Well, since then, numerous theorists have asserted to the contrary. Google on "LHC Black Hole" for a plethora of articles on how the LHC might create miniature black holes, which those theorists believe will be harmless because of their faith in Hawking's theory of evaporation via quantum tunneling.

The idea that rare ultra-high-energy cosmic rays striking the moon [or other astronomical body] create natural miniature black holes -- and therefore it is safe to do so in the laboratory -- ignores one very fundamental difference.

In nature, if they are created, they are travelling at about 0.9999c relative to the planet that was struck, and would for example zip through the moon in about 0.1 seconds, very neutrino-like because of their ultra-tiny Schwartzschild radius, and high speed. They would likely not interact at all, or if they did, glom on to perhaps a quark or two, barely decreasing their transit momentum.

At the LHC, however, any such novel particle created would be relatively 'at rest', and be captured by Earth's gravitational field, and would repeatedly orbit through Earth, if stable and not prone to decay. If such miniature black holes don't rapidly evaporate and are produced in copious abundance [1/second by some theories], there is a much greater probability that they will interact and grow larger, compared to what occurs in nature.

There are a host of other problems with the "cosmic ray argument" posited by those who believe it is safe to create miniature black holes. This continuous oversight of obvious flaws in reasoning certaily should give one pause to consider what other oversights might be present in the theories they seek to test.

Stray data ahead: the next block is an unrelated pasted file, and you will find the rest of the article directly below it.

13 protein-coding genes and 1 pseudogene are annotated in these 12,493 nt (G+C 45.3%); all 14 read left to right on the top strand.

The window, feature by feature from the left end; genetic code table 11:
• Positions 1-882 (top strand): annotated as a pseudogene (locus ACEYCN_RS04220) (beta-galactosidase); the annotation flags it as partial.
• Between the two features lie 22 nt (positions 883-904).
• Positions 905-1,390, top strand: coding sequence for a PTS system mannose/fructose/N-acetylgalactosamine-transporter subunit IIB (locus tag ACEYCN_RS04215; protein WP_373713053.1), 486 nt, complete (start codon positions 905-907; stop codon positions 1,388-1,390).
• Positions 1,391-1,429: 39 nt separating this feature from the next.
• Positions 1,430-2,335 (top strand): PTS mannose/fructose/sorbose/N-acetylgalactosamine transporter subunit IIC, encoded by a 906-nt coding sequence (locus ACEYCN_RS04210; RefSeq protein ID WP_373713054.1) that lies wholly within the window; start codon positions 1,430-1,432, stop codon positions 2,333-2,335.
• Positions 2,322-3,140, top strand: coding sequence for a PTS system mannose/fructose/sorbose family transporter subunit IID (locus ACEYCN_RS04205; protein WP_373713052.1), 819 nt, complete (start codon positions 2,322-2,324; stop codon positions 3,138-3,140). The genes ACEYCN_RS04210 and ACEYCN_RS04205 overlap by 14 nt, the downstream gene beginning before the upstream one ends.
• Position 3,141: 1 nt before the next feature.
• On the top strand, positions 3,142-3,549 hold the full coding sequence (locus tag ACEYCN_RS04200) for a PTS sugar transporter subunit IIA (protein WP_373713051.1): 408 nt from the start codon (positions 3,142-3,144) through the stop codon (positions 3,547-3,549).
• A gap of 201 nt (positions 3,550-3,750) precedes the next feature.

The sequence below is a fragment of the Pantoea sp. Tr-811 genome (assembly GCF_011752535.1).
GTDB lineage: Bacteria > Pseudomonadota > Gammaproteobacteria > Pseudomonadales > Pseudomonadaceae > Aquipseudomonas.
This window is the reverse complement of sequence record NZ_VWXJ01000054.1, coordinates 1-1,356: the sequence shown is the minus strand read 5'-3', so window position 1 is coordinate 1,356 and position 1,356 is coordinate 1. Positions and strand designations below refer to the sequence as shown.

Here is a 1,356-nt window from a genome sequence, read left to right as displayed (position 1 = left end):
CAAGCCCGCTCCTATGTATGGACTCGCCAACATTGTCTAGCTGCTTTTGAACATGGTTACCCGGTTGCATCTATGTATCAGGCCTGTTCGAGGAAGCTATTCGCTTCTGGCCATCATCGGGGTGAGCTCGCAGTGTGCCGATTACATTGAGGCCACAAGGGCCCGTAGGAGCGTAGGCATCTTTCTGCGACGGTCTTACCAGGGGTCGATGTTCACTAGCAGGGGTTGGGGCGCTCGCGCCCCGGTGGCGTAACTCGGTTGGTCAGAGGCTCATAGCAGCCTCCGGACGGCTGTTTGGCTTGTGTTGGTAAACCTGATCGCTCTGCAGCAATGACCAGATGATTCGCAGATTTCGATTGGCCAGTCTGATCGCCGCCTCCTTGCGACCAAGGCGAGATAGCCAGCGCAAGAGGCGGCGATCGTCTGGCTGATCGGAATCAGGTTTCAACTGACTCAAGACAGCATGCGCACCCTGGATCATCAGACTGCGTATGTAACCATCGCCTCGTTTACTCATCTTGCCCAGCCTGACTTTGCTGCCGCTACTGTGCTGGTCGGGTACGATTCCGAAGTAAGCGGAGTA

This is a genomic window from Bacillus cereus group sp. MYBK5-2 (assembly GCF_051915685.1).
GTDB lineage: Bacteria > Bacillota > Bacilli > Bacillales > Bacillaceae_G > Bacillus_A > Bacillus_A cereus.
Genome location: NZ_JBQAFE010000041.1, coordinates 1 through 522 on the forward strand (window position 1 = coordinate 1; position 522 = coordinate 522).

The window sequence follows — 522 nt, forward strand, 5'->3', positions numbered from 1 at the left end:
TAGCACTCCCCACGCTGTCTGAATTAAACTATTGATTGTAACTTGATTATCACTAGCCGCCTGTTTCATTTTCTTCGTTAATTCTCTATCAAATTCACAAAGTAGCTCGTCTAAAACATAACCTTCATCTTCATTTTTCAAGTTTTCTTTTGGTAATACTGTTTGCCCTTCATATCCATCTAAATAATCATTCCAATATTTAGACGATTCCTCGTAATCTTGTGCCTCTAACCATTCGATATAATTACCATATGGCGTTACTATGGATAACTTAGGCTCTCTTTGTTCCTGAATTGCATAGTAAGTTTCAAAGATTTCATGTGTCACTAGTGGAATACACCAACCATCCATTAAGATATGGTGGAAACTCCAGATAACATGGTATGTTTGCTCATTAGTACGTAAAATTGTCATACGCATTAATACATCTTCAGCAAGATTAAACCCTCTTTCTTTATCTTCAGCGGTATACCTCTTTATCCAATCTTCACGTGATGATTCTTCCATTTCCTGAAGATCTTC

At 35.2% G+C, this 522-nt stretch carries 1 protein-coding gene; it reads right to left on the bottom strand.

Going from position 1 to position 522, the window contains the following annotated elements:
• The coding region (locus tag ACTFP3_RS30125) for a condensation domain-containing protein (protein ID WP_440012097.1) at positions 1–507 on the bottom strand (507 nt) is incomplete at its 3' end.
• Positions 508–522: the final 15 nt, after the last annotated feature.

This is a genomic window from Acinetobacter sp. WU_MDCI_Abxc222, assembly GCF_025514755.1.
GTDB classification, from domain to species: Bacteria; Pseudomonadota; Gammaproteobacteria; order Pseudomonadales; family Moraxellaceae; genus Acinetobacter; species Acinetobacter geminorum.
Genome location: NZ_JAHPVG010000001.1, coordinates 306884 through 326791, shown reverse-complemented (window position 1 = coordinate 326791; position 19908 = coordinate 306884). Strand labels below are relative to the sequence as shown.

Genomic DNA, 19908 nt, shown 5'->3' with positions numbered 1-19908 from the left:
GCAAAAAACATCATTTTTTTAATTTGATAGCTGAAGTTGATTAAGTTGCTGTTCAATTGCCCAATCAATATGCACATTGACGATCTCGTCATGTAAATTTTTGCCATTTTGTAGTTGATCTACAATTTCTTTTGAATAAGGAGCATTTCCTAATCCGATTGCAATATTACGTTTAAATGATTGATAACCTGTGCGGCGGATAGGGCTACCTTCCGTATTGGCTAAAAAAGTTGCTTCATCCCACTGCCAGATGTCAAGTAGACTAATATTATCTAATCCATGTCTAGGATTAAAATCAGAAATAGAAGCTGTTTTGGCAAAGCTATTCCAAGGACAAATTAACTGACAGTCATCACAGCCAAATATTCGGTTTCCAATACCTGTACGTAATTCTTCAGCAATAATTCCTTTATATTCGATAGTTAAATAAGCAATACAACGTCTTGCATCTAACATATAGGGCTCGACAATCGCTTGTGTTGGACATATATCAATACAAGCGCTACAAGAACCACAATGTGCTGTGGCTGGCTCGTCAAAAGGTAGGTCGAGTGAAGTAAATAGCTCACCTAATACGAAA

I am not without some experience in science.

In 1975 I discovered the tracks of a novel particle on a balloon-borne cosmic ray detector. "Evidence for Detection of a Moving Magnetic Monopole", Price et al., Physical Review Letters, August 25, 1975, Volume 35, Number 8. A magnetic monopole was first theorized in 1931 by Paul A.M. Dirac, Proceedings of the Royal Society (London), Series A 133, 60 (1931), and again in Physics Review 74, 817 (1948). While some pundits claimed that the tracks represented a doubly-fragmenting normal nucleus, the data was so far removed from that possibility that it would have been only a one-in-one-billion chance, compared to a novel particle of unknown type. The data fit perfectly with a Dirac monopole.

While I would very much love to see whether we can create a magnetic monopole in a collider, ethically I cannot currently support such because of the risks involved.

For more information, go to: www.LHCdefense.org

Regards,

Walter L. Wagner (Dr.)

Hasanuddin said...

The theories that LHC will create mini-black-holes has been around for a while. Such fears were brushed aside a cavilier assurances that such mini-black-holes will magically and harmlessly evaporate. That would be nice.

What is new is that there is now a theory, the Dominium, being advanced that suggests that this evaporation theory is wrong. Mini-black-holes are now predicted to be stable, i.e., voracious matter compacting beasts.

Debate over the new model has been fierce on the Scientific American community blogspace. (Go to SciAm.com use my name as a search and check it out.)

Everyone is welcome. However, this is a scientific discussion, so please read the model (which can be freely downloaded via info in the blog threads) before commenting.